Trapped in the detail
The leader’s role
The remit of the leaders I coach is to develop and drive strategy, and to inspire its implementation. However, a number of my recent clients in leadership roles have found themselves trapped in the detail of the operational, needing (and often desperate for) the headspace that’s necessary to fulfil their bigger strategic agenda.
The motivations and pressures
Some of them feel that working in the detail is foisted upon them by line managers who need things to be done, and call constantly on their reliable second-in-command without taking account of where that individual might be best deployed – or indeed what they’re actually being paid for.
Some of them are working in an organisational culture which is focused on the detail of ‘getting it right’ rather than revisiting their processes, people and outcomes (both aspired to and achieved) in order to properly plan ‘the right thing’.
Others know that they are getting drawn into the detail because no-one else is dealing with it, and so – almost unthinkingly – they leap into the gap, and can’t work out how to get out of it.
And yet others resort to it as a familiar place of safety, because it’s where they’ve always been, what they’ve grown up to expect of themselves (they may carry messages about being valued if they work hard, needing to be seen to be ‘doing the doing’, having status if they’re involved in everything, or enjoying the satisfaction of the quick results that can come from ‘getting things done’.
Revisiting operational detail
However, operational detail is not the domain of the leader, and if they’re inappropriately involved in these areas their teams will lack the bigger sense of direction, perspective and focus they need if they’re to achieve what they need to. The leader who is overly involved in the detail is letting their team down, and may indeed have trouble accounting for themselves further up the line. They may fail to spot and implement necessary strategic change because their time, energy and attention are taken up with rearranging the deckchairs on a metaphorical Titanic: they may just not notice the big issues while the deck on which they’re standing slides inexorably into the sea.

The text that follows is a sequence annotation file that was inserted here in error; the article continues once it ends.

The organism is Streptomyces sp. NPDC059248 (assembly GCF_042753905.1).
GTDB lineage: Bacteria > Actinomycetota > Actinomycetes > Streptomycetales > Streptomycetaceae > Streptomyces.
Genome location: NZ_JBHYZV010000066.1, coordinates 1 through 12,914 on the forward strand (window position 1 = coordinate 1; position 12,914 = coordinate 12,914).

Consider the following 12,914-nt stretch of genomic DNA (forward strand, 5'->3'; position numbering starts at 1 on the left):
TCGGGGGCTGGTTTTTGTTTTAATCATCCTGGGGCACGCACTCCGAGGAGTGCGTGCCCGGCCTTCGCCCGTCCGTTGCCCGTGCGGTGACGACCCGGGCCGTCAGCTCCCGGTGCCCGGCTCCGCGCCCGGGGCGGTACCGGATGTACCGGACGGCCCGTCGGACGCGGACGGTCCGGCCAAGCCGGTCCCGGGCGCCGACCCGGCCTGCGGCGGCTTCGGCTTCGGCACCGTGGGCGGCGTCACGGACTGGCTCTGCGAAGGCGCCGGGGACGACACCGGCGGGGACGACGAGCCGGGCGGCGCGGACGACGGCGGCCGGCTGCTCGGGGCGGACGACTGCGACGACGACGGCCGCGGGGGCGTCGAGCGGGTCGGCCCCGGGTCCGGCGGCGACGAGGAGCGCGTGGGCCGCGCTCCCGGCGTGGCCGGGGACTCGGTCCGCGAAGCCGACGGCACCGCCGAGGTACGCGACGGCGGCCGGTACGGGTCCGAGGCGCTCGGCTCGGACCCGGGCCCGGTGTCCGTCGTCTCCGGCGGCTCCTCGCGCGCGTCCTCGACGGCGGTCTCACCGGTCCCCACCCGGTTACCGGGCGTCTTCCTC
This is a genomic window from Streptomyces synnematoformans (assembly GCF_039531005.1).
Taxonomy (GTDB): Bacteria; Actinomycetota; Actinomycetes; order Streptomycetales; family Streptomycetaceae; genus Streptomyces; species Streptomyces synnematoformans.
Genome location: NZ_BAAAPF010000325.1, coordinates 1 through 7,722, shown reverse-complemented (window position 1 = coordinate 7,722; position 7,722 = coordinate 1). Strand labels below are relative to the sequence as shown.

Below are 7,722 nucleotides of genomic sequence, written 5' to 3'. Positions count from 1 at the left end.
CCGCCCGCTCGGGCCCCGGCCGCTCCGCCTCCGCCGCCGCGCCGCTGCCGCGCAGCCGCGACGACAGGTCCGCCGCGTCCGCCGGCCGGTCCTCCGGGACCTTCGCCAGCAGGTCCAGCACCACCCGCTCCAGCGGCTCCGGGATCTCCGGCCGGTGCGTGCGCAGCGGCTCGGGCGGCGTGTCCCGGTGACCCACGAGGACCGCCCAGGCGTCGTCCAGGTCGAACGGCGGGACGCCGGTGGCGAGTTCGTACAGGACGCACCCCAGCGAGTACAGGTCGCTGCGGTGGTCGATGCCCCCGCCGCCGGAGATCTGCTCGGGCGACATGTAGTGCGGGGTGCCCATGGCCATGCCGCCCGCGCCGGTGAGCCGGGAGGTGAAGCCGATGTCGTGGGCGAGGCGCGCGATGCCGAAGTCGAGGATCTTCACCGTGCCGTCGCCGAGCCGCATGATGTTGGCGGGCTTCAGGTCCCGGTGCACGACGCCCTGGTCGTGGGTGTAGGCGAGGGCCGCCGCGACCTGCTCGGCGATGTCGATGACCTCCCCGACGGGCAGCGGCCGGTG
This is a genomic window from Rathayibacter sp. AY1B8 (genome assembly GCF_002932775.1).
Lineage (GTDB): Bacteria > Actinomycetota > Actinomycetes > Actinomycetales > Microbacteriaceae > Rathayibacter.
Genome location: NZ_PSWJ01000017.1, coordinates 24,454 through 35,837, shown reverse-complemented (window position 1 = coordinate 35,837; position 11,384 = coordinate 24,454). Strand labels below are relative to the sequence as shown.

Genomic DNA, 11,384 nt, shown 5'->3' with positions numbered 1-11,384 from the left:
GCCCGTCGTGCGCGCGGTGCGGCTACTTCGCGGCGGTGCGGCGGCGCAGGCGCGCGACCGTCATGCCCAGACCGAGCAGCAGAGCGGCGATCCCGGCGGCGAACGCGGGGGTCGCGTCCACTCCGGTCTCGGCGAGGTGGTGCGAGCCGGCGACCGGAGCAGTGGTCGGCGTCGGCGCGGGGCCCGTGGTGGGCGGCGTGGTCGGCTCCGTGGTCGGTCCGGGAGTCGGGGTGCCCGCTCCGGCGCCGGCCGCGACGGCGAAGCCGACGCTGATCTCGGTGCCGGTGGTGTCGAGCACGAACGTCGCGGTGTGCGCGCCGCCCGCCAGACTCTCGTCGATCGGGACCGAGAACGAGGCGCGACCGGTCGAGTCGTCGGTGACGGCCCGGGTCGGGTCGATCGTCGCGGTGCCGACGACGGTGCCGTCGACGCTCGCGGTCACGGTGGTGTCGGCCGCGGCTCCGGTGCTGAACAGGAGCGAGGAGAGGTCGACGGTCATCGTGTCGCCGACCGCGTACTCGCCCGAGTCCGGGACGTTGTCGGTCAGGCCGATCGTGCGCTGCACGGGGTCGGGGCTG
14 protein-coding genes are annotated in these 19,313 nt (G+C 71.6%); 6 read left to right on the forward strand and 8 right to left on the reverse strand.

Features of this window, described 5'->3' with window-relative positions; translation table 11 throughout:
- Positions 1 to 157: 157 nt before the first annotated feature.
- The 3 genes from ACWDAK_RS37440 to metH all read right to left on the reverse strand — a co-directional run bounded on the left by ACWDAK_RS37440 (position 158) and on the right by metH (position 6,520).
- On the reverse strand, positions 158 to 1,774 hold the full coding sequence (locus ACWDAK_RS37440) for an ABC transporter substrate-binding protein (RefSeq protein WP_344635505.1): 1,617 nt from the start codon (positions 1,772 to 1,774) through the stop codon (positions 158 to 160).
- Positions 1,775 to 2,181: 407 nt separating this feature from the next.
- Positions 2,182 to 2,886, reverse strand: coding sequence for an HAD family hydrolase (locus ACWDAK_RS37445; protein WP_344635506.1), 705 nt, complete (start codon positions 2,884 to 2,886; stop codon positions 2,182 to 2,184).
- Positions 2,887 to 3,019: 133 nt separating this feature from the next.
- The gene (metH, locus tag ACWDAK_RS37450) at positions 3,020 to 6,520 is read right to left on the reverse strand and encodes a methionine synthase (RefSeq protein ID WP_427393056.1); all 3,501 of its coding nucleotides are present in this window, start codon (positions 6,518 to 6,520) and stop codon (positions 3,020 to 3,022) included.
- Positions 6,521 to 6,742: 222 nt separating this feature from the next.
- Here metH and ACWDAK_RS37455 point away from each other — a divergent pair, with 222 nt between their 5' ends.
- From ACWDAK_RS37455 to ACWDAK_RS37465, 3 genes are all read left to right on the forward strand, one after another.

Fighting your way out of the web
The first task is to realise that change needs to happen – and if the individual doesn’t realise it of their own accord, it may take a boss or an external person, such as a coach, to call attention to it. Each leader will then find their own way of extricating themselves from the web that traps them.
Old loyalties and wilful blindness
For many the way forward comes from mindfully recognising old loyalties – people, messages or patterns of behaviour that they have brought with them from a long way back – and which are now a burden, although they may not have realised this. Some may be wilfully blind – not seeing what is in front of them and what is plain to everyone around them, but resorting to the very human behaviour of ignoring them.
Speak truth to power
Some need to find the courage to speak the truth to power – facing a boss who is expecting them to fulfil detail as an outcome of their role. This isn’t easy because it’s overlaid with fear, and the very finding of the courage and the clarity can take some work and some preparation. However, if they remember that, as educator and author Stephen Covey wrote ‘the main thing is to keep the main thing the main thing’, they can stay focused.
The bigger picture of the bigger picture
For that they need to step back regularly and with discipline to honestly face where things are going and revisit with a fresh mind what needs to be happening, and what their role is in that. They need to see the bigger picture – and the bigger picture of the bigger picture.
The underlay: courage and resilience
To sustain all the above, both courage and resilience are necessary: it can be a long, hard journey, but there are ways to nourish that courage and resilience. And interestingly, building self-awareness and systemic awareness, building clarity of purpose and values, building presence and mindfulness, and becoming familiar with your emotions and behaviours can be the way forward.